Connect with Point of View   to get exclusive commentary and updates

Culture Wars are Back

Open armed man in tear gas

After Hurricane Isaias ran up the East Coast, a man interviewed in the New York City borough of Queens stood amid the rubble of snapped trees and downed wires in his neighborhood and pondered the Furies: “We’re only halfway through 2020 and we’ve had a pandemic, riots and now a hurricane has destroyed my street. What else can happen?” Good question. How about a presidential election that has veered so far off course no one can predict who will be left standing in November?

It seems like only yesterday conservatives were concluding that after a long battle, the culture wars have been lost, overwhelmed by campuses and corporations imposing as the new American normal a preoccupation with identity, race and gender. No one ever put this imposition to a vote, but so what? Wars are about winning, not your opinion.

Four years ago, Hillary Clinton made the tactical error of identifying the culture war’s losers as “deplorables,” and enough of them stirred to hoist Donald Trump into the presidency.

This election wasn’t going to be about the culture. Just over three months ago, it was about one thing—“Trump.” Democrats wanted to make the president alone the main voting issue, and that’s the focus Mr. Trump himself prefers.

Then a hurricane happened May 25 on a Minneapolis street. In its aftermath, the election, incredibly, is now about “Portland.”

“Portland” has become a proxy for nearly 100 days of nationwide street marches, riots, smashed historical monuments, fires, lootings, shootings, the rise of Black Lives Matter, and embattled cops in multiple cities enduring a hail of rocks and industrial-grade fireworks. As the guy in Queens said, what happened?

Mr. Trump has blasted Portland, Ore., Mayor Ted Wheeler as “a fool,” “do-nothing” and “wacky.” Instead, he should make Mr. Wheeler honorary co-chairman of the Trump re-election campaign.

Long faded are daily mainstream-media obsessions over Russia collusion, the Mueller investigation, Adam Schiff’s hearings and impeachment. The coronavirus pandemic alone would have been enough for voters to sort out, but the list of 2020 voting issues now includes civil order and whether the police protect or impede it, the meaning of “crime,” novel interpretations of America’s founding history, patriotism, free speech as a right versus cancel culture as a social necessity, even the Second Amendment right to bear arms, as when your life’s business is being torched.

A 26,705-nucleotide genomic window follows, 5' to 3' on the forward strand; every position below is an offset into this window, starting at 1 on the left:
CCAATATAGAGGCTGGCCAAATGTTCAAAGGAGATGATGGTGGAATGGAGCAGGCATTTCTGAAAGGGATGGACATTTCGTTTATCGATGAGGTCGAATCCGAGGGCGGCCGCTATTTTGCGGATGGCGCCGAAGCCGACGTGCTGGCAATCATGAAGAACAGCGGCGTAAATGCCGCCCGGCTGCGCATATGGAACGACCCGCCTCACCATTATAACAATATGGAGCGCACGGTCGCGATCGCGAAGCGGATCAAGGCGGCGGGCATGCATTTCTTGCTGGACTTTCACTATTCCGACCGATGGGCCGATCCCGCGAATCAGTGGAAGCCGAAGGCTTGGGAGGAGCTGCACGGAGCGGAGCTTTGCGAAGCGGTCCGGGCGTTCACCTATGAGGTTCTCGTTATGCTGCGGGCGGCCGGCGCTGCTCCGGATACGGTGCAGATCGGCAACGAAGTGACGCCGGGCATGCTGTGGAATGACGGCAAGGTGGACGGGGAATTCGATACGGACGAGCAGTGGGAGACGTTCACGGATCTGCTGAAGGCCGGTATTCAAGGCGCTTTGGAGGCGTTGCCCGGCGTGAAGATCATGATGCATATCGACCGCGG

Joe Biden and most Democrats wouldn’t have chosen this course, but the left loves the culture war, so it’s back. Americans are normally slow to alter political loyalties, but what has tipped the scales is the daily display of incompetent progressive governance.

In just three months, public officials in city after city have shown themselves incapable of executing the minimal responsibilities of government. Some don’t even seem interested, as with Mayor Wheeler or New York City’s Bill de Blasio.

Until this, the left existed in some minds as being about banning fossil fuels or conservative speakers on campus. Yawn. Bernie Sanders’s socialism could once be minimized as a hard-to-achieve economic reorganization. Today, the ruin of great swaths of American cities is real, justified daily by the Democratic left as a social revolution the U.S. needs right now amidst battling Covid.

The Trump campaign saw the political implications in these events and created an impressive convention about getting back to basics, with substantive, well-written speeches by everyday people, including black Americans dissenting from the Democrats’ now-conventional wisdom of Black Lives Matter. The left canceled Francis Scott Key, so the Republicans did Star-Spangled-Banner patriotism.

Before this, the culture war had been effectively lost because the left, with the support of America’s opinion-forming platforms, got acquiescence for their views from so many major institutions. Still, there is no bigger institution than the American city, and the Democratic left has let civilized life itself degrade. Nor is there much evidence it sees limits on disorder as a political tool.

Because of these disturbing events and the ideas attached to them, it appears that some anti-Trump independents, suburbanites and centrist Democrats are reconsidering where their own interests lie. The race is tightening.

Let us not overstate the Democratic disadvantage. Donald Trump has Ted Wheeler. But Joe Biden has Donald Trump.

Rather than let Mr. Biden and the Democrats struggle inside the ideological trap they set for themselves, Mr. Trump is now threatening to do to the protests what he did in the coronavirus’s early days—insist he is the story and overhype anything he does.

Even as some shift occurs in his direction, the president also seems fascinated in public by the war’s marginal battlefields, such as QAnon (“I understand they like me very much”) or his assertion in a Fox interview that Mr. Biden is controlled “by people that are in the dark shadows.”

Mr. Trump’s instinct for sarcasm-strewn bludgeoning of his opposition may cause gettable voters to conclude the Democrats’ original strategy was right, that this election really is about voting against Donald Trump.

The electorate still up for grabs has two months to decide which war is more unsettling—the one in the streets or the one inside Mr. Trump himself?

To see this article and subscribe to others like it, click read more.

Read More

Source: The Culture Wars Are Back – WSJ

Viewpoints Sign-Up